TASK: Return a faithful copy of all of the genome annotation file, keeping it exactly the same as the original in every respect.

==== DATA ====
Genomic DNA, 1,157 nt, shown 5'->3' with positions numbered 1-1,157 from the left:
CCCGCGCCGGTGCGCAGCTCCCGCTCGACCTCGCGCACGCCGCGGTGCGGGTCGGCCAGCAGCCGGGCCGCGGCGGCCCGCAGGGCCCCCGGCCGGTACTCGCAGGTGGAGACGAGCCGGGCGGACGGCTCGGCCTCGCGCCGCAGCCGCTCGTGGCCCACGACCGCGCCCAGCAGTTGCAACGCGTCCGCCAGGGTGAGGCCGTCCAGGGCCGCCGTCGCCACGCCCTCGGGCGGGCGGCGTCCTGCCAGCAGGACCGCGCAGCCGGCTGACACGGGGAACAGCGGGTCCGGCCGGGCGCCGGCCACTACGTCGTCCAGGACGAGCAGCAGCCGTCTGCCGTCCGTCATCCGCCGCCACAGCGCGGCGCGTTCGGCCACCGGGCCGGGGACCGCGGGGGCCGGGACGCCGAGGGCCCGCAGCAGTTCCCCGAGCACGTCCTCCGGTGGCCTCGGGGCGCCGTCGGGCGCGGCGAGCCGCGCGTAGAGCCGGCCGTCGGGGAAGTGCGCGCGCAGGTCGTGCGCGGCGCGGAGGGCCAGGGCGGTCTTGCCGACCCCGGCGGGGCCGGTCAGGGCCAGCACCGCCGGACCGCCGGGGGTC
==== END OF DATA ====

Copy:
Genomic DNA, 1,157 nt, shown 5'->3' with positions numbered 1-1,157 from the left:
CCCGCGCCGGTGCGCAGCTCCCGCTCGACCTCGCGCACGCCGCGGTGCGGGTCGGCCAGCAGCCGGGCCGCGGCGGCCCGCAGGGCCCCCGGCCGGTACTCGCAGGTGGAGACGAGCCGGGCGGACGGCTCGGCCTCGCGCCGCAGCCGCTCGTGGCCCACGACCGCGCCCAGCAGTTGCAACGCGTCCGCCAGGGTGAGGCCGTCCAGGGCCGCCGTCGCCACGCCCTCGGGCGGGCGGCGTCCTGCCAGCAGGACCGCGCAGCCGGCTGACACGGGGAACAGCGGGTCCGGCCGGGCGCCGGCCACTACGTCGTCCAGGACGAGCAGCAGCCGTCTGCCGTCCGTCATCCGCCGCCACAGCGCGGCGCGTTCGGCCACCGGGCCGGGGACCGCGGGGGCCGGGACGCCGAGGGCCCGCAGCAGTTCCCCGAGCACGTCCTCCGGTGGCCTCGGGGCGCCGTCGGGCGCGGCGAGCCGCGCGTAGAGCCGGCCGTCGGGGAAGTGCGCGCGCAGGTCGTGCGCGGCGCGGAGGGCCAGGGCGGTCTTGCCGACCCCGGCGGGGCCGGTCAGGGCCAGCACCGCCGGACCGCCGGGGGTC